Commentary| Volume 90, ISSUE 6, P356-358, September 15, 2021

mGlu3 Metabotropic Glutamate Receptors—New Hope for Pharmacotherapy of Schizophrenia

  • Mariacristina Mazzitelli
    Department of Pharmacology and Neuroscience, School of Medicine, Texas Tech University Health Sciences Center, Lubbock, Texas
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  • Volker Neugebauer
    Address correspondence to Volker Neugebauer, M.D., Ph.D.
    Department of Pharmacology and Neuroscience, School of Medicine, Texas Tech University Health Sciences Center, Lubbock, Texas

    Center of Excellence for Translational Neuroscience and Therapeutics, Texas Tech University Health Sciences Center, Lubbock, Texas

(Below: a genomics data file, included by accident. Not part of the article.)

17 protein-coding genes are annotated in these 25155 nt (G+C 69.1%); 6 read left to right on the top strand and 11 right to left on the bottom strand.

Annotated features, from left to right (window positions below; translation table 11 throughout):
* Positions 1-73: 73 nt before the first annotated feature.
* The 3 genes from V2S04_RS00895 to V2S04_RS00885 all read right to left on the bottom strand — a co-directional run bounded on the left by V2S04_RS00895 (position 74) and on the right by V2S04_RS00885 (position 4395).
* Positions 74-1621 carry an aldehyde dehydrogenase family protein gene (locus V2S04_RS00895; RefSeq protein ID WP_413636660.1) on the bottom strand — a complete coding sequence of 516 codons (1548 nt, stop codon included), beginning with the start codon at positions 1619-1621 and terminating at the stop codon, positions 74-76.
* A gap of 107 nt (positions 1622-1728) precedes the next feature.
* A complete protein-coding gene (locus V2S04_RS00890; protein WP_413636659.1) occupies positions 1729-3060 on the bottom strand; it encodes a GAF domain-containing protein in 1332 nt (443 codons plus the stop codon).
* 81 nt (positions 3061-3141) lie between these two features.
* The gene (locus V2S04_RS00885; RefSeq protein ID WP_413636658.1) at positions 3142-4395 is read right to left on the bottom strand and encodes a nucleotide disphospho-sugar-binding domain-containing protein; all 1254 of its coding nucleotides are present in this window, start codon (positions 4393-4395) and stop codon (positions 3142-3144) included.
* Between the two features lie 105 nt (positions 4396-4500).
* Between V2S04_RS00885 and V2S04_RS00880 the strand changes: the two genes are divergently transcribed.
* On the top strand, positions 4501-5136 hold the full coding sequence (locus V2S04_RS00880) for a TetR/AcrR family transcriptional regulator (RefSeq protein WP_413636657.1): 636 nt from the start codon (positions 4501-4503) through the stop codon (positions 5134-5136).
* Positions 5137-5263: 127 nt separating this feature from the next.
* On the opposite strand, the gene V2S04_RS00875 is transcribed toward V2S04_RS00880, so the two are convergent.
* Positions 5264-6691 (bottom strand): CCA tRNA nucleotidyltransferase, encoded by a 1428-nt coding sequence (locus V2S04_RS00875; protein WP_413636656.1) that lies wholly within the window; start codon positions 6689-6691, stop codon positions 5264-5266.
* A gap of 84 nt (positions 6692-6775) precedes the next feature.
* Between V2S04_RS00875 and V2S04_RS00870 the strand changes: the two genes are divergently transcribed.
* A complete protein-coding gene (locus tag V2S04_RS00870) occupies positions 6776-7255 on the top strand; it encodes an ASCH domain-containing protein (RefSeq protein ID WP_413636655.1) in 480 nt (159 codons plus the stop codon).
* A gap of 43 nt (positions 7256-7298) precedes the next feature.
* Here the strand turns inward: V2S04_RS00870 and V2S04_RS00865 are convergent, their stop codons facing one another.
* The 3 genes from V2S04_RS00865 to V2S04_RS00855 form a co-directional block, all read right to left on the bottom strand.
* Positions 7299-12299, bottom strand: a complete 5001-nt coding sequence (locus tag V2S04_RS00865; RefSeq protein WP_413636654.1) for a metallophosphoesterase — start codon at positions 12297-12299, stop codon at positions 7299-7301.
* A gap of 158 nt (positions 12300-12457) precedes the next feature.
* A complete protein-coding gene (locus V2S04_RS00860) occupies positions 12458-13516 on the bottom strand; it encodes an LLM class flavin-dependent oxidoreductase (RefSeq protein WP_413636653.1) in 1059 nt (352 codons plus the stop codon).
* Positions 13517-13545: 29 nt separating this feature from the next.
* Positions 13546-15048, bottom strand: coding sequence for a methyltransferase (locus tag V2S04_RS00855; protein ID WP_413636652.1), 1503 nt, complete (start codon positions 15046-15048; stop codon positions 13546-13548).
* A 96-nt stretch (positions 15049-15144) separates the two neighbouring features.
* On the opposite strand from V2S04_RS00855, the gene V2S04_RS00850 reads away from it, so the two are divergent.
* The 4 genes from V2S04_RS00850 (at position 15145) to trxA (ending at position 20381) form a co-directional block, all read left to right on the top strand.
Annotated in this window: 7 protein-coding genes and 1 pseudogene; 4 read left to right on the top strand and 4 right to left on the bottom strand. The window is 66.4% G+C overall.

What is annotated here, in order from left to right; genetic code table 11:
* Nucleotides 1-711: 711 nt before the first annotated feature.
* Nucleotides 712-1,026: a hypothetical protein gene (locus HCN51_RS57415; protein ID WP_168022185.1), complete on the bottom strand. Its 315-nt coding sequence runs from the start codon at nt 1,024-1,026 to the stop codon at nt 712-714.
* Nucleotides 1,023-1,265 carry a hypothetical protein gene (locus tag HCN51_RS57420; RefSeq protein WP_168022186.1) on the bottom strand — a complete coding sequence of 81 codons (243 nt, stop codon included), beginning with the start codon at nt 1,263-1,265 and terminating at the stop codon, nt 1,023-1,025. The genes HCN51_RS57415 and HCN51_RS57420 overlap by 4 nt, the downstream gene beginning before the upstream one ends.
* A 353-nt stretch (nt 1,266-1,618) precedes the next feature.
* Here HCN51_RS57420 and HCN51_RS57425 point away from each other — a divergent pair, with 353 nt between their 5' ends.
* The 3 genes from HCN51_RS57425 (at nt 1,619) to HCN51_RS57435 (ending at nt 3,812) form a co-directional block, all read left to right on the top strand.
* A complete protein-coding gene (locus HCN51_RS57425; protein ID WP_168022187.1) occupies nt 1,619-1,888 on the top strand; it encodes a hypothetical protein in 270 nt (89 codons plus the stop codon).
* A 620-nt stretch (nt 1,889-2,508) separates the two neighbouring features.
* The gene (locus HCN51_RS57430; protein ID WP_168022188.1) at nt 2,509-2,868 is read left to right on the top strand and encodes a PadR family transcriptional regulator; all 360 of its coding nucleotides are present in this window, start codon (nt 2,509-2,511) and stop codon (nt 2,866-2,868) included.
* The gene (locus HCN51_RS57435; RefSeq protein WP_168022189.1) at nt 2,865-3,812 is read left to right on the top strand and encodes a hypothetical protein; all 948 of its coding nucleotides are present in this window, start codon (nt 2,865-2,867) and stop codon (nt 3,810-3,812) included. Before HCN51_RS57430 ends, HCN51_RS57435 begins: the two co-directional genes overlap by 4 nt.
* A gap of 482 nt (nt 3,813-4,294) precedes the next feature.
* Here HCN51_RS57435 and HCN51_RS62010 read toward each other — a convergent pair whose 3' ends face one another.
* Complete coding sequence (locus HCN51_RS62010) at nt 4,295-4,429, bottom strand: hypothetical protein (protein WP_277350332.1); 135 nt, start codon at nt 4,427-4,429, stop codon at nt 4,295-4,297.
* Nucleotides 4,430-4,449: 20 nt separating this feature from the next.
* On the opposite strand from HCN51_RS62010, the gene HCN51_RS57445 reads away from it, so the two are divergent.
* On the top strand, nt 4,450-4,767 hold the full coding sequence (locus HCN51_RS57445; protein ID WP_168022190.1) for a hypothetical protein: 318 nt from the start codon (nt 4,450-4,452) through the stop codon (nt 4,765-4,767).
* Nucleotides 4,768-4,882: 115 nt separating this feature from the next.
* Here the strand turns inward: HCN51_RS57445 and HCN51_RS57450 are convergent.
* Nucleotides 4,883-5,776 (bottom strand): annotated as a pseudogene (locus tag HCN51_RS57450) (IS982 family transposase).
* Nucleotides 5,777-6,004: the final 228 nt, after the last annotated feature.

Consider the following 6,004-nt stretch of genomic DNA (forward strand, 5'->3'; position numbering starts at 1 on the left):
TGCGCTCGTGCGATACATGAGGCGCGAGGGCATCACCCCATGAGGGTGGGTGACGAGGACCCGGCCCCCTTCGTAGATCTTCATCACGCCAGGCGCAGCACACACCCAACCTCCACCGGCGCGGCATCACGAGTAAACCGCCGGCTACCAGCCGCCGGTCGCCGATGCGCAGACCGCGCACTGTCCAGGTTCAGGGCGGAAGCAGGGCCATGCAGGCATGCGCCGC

Garrison Institute on Aging, Texas Tech University Health Sciences Center, Lubbock, Texas
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      Long considered promising targets for several neurological and psychiatric conditions, metabotropic glutamate (mGlu) receptors present as many challenges as opportunities for novel and effective therapeutic strategies. Eight subtypes of these G protein–coupled receptors have so far been identified and are classified into three groups according to their sequence homology, pharmacological properties, and downstream signaling pathways. Group I (mGlu1 and mGlu5) couple to Gq proteins and largely have activating or facilitatory properties. Group II (mGlu2 and mGlu3) and group III (mGlu4, mGlu6, mGlu7, and mGlu8) couple to Gi/o proteins and generally have inhibitory signaling effects resulting in a decrease of neurotransmitter release.
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